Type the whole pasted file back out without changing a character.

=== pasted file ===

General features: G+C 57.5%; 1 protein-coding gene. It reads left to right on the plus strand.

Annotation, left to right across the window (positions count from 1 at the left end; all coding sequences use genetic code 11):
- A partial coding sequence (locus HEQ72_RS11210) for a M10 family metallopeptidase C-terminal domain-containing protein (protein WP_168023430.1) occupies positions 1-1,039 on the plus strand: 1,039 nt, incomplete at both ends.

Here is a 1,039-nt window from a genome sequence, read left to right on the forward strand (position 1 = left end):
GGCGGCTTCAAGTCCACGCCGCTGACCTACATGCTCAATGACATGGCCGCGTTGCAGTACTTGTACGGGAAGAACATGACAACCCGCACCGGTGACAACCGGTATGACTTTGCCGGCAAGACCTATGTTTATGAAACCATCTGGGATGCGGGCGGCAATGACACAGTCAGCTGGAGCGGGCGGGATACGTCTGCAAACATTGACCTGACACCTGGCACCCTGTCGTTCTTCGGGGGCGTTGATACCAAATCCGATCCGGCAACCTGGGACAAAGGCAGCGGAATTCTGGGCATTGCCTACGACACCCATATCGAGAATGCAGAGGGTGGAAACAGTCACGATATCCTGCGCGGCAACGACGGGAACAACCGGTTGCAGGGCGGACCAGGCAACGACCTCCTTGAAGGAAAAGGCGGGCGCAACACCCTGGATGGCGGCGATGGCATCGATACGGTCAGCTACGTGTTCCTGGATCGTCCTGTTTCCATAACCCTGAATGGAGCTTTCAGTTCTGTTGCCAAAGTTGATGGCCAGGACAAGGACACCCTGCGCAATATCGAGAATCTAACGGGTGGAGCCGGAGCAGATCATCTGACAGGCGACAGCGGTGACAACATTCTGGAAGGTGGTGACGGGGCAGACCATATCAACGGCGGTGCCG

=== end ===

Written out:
General features: G+C 57.5%; 1 protein-coding gene. It reads left to right on the plus strand.

Annotation, left to right across the window (positions count from 1 at the left end; all coding sequences use genetic code 11):
- A partial coding sequence (locus HEQ72_RS11210) for a M10 family metallopeptidase C-terminal domain-containing protein (protein WP_168023430.1) occupies positions 1-1,039 on the plus strand: 1,039 nt, incomplete at both ends.

Here is a 1,039-nt window from a genome sequence, read left to right on the forward strand (position 1 = left end):
GGCGGCTTCAAGTCCACGCCGCTGACCTACATGCTCAATGACATGGCCGCGTTGCAGTACTTGTACGGGAAGAACATGACAACCCGCACCGGTGACAACCGGTATGACTTTGCCGGCAAGACCTATGTTTATGAAACCATCTGGGATGCGGGCGGCAATGACACAGTCAGCTGGAGCGGGCGGGATACGTCTGCAAACATTGACCTGACACCTGGCACCCTGTCGTTCTTCGGGGGCGTTGATACCAAATCCGATCCGGCAACCTGGGACAAAGGCAGCGGAATTCTGGGCATTGCCTACGACACCCATATCGAGAATGCAGAGGGTGGAAACAGTCACGATATCCTGCGCGGCAACGACGGGAACAACCGGTTGCAGGGCGGACCAGGCAACGACCTCCTTGAAGGAAAAGGCGGGCGCAACACCCTGGATGGCGGCGATGGCATCGATACGGTCAGCTACGTGTTCCTGGATCGTCCTGTTTCCATAACCCTGAATGGAGCTTTCAGTTCTGTTGCCAAAGTTGATGGCCAGGACAAGGACACCCTGCGCAATATCGAGAATCTAACGGGTGGAGCCGGAGCAGATCATCTGACAGGCGACAGCGGTGACAACATTCTGGAAGGTGGTGACGGGGCAGACCATATCAACGGCGGTGCCG